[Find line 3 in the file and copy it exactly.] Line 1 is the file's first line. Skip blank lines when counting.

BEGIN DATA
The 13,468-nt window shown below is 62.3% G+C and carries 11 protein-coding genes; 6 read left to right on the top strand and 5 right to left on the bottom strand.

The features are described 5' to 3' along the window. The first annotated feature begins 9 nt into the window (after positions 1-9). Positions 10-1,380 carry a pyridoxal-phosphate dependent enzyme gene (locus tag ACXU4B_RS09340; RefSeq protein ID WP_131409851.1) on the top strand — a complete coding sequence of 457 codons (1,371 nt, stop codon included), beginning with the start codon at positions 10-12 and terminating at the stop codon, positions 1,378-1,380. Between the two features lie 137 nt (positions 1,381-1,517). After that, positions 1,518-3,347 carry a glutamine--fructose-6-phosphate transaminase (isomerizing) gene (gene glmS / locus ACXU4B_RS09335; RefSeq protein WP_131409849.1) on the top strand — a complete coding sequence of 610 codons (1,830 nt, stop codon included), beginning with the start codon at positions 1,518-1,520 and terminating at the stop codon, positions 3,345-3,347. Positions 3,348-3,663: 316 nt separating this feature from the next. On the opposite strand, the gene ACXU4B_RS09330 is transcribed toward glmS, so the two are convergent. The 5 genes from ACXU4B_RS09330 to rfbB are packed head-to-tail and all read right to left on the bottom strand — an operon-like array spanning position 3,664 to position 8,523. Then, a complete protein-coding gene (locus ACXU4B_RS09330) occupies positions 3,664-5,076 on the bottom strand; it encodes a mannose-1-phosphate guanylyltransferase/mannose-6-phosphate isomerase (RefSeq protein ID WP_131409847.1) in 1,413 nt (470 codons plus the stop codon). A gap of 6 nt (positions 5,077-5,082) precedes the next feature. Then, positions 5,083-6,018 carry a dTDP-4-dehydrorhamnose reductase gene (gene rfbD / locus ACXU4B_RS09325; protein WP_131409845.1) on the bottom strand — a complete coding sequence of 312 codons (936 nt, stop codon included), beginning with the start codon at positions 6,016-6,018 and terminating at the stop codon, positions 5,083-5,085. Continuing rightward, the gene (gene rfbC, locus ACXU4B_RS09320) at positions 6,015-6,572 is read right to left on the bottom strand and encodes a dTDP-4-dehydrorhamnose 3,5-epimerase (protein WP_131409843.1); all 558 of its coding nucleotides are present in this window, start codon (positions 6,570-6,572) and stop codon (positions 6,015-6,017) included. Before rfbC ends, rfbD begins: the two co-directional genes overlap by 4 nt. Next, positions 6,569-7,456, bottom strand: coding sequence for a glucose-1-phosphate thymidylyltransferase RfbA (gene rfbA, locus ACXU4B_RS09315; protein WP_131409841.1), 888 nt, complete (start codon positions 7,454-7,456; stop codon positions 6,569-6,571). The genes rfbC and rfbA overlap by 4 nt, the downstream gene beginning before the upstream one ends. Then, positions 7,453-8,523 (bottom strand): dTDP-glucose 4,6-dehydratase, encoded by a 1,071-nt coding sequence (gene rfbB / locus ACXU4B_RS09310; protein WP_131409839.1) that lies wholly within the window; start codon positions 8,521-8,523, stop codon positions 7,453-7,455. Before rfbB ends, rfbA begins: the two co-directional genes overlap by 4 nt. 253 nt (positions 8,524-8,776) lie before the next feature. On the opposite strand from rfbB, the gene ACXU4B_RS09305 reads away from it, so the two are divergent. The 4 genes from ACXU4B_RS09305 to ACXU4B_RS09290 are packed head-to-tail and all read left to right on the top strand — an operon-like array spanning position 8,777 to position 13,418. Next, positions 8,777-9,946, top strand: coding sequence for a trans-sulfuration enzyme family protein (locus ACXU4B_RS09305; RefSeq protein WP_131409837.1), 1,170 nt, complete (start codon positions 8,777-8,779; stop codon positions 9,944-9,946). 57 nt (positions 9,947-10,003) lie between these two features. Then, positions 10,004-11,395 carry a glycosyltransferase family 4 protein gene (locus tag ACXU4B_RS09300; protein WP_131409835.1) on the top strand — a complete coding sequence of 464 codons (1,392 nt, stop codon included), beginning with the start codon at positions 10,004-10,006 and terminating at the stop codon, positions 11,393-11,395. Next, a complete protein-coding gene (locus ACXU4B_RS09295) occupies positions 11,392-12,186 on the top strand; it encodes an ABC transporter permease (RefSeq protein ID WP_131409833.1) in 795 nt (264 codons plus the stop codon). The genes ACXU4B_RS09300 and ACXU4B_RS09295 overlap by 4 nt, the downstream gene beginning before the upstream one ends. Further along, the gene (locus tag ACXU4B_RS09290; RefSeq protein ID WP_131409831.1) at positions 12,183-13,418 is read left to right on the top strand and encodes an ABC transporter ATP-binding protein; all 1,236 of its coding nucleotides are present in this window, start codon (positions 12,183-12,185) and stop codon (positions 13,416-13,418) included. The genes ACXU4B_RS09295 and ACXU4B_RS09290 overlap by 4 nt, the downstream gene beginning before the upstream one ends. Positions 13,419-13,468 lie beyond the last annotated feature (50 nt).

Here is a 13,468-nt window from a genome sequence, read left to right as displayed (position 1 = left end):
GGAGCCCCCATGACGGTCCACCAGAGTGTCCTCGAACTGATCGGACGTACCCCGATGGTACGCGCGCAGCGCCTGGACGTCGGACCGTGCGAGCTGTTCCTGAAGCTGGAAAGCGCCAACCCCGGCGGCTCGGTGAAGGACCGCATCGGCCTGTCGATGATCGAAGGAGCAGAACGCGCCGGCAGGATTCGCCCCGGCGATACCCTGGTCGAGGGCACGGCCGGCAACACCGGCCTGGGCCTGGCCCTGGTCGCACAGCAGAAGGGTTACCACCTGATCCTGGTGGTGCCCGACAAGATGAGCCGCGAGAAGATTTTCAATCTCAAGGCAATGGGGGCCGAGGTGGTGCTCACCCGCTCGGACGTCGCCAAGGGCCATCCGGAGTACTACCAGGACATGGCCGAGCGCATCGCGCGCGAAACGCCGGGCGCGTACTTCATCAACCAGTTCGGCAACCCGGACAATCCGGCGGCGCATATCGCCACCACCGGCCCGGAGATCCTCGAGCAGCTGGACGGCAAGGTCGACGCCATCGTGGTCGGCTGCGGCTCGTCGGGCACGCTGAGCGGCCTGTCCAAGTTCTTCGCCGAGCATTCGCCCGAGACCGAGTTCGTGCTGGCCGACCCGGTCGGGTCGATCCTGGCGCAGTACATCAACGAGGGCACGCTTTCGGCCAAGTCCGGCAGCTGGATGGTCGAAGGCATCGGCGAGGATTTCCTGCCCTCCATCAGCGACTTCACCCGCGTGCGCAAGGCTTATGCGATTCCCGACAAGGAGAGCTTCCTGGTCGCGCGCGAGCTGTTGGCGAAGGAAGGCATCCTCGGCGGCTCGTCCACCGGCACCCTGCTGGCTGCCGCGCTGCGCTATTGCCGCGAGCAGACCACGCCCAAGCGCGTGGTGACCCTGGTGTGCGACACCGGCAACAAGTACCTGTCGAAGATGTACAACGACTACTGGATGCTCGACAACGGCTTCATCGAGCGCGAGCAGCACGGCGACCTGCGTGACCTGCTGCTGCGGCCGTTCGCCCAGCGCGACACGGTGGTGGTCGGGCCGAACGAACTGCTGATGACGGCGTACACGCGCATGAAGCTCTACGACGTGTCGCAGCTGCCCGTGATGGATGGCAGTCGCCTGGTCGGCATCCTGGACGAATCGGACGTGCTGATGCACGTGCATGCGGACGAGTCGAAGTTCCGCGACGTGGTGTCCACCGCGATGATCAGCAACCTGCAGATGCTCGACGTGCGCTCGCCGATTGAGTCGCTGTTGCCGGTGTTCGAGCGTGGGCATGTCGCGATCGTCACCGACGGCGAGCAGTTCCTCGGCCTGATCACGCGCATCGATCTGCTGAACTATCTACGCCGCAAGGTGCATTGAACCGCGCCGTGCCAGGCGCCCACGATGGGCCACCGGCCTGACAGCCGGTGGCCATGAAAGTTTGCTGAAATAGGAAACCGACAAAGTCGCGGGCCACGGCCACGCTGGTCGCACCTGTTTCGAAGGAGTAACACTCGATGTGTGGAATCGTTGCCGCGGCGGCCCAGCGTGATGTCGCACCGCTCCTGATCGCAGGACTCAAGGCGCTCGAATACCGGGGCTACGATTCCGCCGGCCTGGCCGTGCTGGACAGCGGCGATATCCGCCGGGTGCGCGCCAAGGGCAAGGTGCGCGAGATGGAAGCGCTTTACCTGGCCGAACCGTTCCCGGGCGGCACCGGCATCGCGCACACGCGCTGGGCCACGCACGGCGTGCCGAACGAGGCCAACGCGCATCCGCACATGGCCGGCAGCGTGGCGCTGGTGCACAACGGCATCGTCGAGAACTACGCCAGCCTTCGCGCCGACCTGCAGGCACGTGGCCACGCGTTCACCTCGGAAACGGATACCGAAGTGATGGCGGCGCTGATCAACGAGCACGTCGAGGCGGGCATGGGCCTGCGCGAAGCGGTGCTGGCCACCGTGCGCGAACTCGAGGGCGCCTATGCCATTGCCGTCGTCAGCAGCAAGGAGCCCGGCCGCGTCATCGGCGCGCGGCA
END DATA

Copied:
Here is a 13,468-nt window from a genome sequence, read left to right as displayed (position 1 = left end):